Professor Marcus du Sautoy is a British mathematician, distinguished author of popular science books and regular contributor for The Times and The Guardian. He holds the Simonyi Professorship in the Public Understanding of Science at the University of Oxford and is the chairman of Mangahigh Board of Advisors. He is also the former president of the Mathematical Association, and a Fellow of the Royal Society.
As the school year starts up again, there are an overwhelming number of new things we have to teach our children, and not just those that fall into the school standards. With how overwhelming this is for teachers, it’s important to explain the “new normal” for students in a familiar and digestible way, so they can adjust quickly and focus their energy on their education.
Here’s a puzzle for you. A vampire has to feed on a human every month. But the trouble is that once bitten, the human becomes a vampire. How many months does it take for the entire population of the planet, estimated to be 7.8 billion, to become vampires? Is it 34 months, 34 years or 340 years?
The puzzle illustrates the effect of exponential growth. Every month the number of vampires doubles. The trouble is that our human intuition is not very good at dealing with big numbers. Evolution has programmed us to be good at understanding the several hundred people in our local environment, but we find it hard to extrapolate beyond our limited horizons. So, most people are shocked to discover that after only 34 months, everyone on the planet would become vampires.
A game of chess also illustrates the dangers of not understanding the fast pace of exponential growth. Legend has it that the game was invented by a mathematician in India who elicited a huge reward for its creation. The king of India was so impressed with the game that he asked the mathematician to name a prize as a reward. Not wishing to appear greedy, the mathematician asked for one grain of rice to be placed on the first square of the chess board, two grains on the second, four on the third and so on. The number of grains of rice should be doubled each time.
The king thought that he’d got away lightly, but little did he realize the power of doubling to make things big very quickly. By the 16th square, there was already a kilo of rice on the chess board. By the 20th square, his servant needed to bring in a wheelbarrow of rice. He never reached the 64th and last square on the board. By that point, the rice on the board would have totaled a staggering 18,446,744,073,709,551,615 grains.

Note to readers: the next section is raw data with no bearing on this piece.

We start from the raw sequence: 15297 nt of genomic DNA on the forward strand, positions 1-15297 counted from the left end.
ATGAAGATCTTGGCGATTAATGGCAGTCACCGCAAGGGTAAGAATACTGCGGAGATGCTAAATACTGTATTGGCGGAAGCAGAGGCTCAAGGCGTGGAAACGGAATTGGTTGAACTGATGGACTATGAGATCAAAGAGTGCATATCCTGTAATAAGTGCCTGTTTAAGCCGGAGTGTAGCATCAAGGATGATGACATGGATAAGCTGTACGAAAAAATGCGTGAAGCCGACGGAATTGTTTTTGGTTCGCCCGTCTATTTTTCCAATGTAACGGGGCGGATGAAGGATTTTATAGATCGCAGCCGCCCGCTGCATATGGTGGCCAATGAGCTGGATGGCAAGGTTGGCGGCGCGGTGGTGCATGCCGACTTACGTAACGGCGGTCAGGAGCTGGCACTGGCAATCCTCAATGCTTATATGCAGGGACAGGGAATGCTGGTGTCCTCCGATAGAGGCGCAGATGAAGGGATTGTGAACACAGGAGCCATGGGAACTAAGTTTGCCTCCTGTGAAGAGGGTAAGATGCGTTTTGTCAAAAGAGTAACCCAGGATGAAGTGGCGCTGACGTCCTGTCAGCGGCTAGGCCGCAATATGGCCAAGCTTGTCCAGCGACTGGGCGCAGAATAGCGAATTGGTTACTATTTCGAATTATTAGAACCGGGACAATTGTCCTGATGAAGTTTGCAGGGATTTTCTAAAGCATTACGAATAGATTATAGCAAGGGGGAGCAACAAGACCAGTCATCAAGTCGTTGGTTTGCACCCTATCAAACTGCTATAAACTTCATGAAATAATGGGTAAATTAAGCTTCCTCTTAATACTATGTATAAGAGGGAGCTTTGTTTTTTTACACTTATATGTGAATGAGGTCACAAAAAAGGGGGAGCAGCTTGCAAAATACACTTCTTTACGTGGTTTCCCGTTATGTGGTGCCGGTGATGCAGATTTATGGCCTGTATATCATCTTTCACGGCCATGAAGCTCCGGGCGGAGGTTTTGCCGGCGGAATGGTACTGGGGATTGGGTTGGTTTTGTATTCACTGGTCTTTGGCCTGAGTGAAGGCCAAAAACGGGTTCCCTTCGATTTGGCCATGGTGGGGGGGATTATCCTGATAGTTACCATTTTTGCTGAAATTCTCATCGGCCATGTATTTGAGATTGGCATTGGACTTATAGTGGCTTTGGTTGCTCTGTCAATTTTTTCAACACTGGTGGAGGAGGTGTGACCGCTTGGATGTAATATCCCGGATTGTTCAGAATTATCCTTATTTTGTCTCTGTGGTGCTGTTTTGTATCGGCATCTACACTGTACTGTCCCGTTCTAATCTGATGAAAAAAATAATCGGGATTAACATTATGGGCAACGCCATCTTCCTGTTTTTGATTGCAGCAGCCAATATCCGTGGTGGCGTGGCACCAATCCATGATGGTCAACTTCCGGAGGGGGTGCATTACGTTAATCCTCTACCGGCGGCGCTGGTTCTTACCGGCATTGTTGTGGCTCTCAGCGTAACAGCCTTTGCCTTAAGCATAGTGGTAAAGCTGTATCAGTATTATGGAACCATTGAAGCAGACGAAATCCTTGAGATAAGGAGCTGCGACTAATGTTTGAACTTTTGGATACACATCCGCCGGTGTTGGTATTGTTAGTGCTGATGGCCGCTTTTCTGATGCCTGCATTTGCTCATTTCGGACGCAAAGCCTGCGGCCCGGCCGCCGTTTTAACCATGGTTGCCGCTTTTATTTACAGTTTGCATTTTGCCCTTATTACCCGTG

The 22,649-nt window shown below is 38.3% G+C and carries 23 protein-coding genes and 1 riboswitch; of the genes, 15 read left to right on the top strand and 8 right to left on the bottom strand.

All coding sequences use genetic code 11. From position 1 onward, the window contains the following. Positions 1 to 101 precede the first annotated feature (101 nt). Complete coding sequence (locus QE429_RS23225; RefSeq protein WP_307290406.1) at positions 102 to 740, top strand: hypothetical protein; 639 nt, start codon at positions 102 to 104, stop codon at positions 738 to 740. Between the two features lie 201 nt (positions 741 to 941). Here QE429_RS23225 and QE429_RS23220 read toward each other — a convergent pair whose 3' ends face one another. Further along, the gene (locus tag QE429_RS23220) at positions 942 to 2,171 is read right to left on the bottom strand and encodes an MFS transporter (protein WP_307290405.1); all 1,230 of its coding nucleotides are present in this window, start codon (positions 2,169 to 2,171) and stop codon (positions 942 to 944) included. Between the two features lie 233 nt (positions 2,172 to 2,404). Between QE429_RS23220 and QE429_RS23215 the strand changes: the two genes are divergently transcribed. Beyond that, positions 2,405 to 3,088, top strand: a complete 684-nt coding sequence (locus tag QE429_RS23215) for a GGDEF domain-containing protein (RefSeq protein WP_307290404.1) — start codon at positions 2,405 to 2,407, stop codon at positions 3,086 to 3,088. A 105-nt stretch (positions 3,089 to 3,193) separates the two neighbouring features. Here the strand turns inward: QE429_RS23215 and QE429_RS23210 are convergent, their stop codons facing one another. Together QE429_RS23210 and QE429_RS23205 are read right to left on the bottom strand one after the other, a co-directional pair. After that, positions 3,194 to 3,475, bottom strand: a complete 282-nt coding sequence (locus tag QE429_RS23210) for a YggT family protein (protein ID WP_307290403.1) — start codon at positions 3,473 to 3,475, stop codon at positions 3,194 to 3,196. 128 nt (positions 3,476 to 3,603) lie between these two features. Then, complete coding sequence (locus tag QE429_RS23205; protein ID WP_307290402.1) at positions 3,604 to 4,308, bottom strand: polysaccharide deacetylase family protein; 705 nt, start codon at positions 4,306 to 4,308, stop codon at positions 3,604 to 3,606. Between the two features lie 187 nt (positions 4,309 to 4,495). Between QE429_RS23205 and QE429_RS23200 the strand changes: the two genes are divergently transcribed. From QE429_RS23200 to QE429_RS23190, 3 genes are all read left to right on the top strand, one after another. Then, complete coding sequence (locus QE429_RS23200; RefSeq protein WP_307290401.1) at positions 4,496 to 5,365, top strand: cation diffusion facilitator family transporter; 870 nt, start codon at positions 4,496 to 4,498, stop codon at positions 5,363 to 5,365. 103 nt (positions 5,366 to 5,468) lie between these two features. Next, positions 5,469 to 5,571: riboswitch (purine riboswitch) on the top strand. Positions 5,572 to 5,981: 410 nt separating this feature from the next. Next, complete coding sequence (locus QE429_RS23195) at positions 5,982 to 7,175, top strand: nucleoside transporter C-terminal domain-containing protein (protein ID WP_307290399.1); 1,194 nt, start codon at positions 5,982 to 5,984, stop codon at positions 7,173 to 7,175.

The dangers of not understanding how doubling can turn one grain of rice or one vampire into so many has been graphically illustrated in our current crisis. Vampires have been replaced with viruses. The doubling in the number of cases of COVID-19 at the beginning of this crisis was happening every few days, not each month.
Despite all the complexities and uncertainties that exist around the pandemic, there is one number above all others that is important in helping us model the future: R0, the basic reproduction number. This is the number of people on average who will contract the disease from one person infected by the virus. It applies to a population of people who were previously free of infection and haven’t been vaccinated, a perfect description of the population of the planet, as this virus began to spread earlier this year.
If this number is above one, we witness an exponential growth of the spread of the virus during the early stages. If it is below one, the virus gradually dies out. The good news is that our collective actions can influence the value of R0. As scientists who are advising the government are constantly stressing, it all depends on keeping R0 below one. At some point, we can hope to do that using a vaccine. But until that point, it is our social actions that will act as the disruptive factor that ensures we see the numbers heading toward zero and not exploding with exponential growth.
Although we don’t yet have a way to protect ourselves against the virus, mathematics does offer an intriguing way to guard against vampires. Less well-known than garlic or crosses, one way to ward off the Prince of Darkness is to scatter poppy seeds around his coffin. Vampires, it turns out, suffer from a condition called arithmomania: a compulsive desire to count things. Theoretically, before Dracula finishes trying to count how many poppy seeds are scattered around his resting place, the sun will have driven him back.
Arithmomania is a serious medical condition. The inventor Nikola Tesla, whose studies into electricity gave us the AC current, was obsessed by numbers divisible by three: He insisted on 18 clean towels a day and counted his steps to make sure they were divisible by three. Perhaps the most famous fictional depiction of arithmomania is the Muppets’ Count von Count, a vampire who has helped generations of viewers in their first steps along the mathematical path.
Vampires are said to have their own numbers: These are defined as a number that can be written as the product of two smaller numbers of half the length which contain all the digits of the larger number. For example, 1395=15×93. The two smaller numbers are called the vampire number’s fangs. Although this is little more than a numerical curiosity, mathematicians have proved that there are an infinite number of “vampire numbers.”
Can you find some more?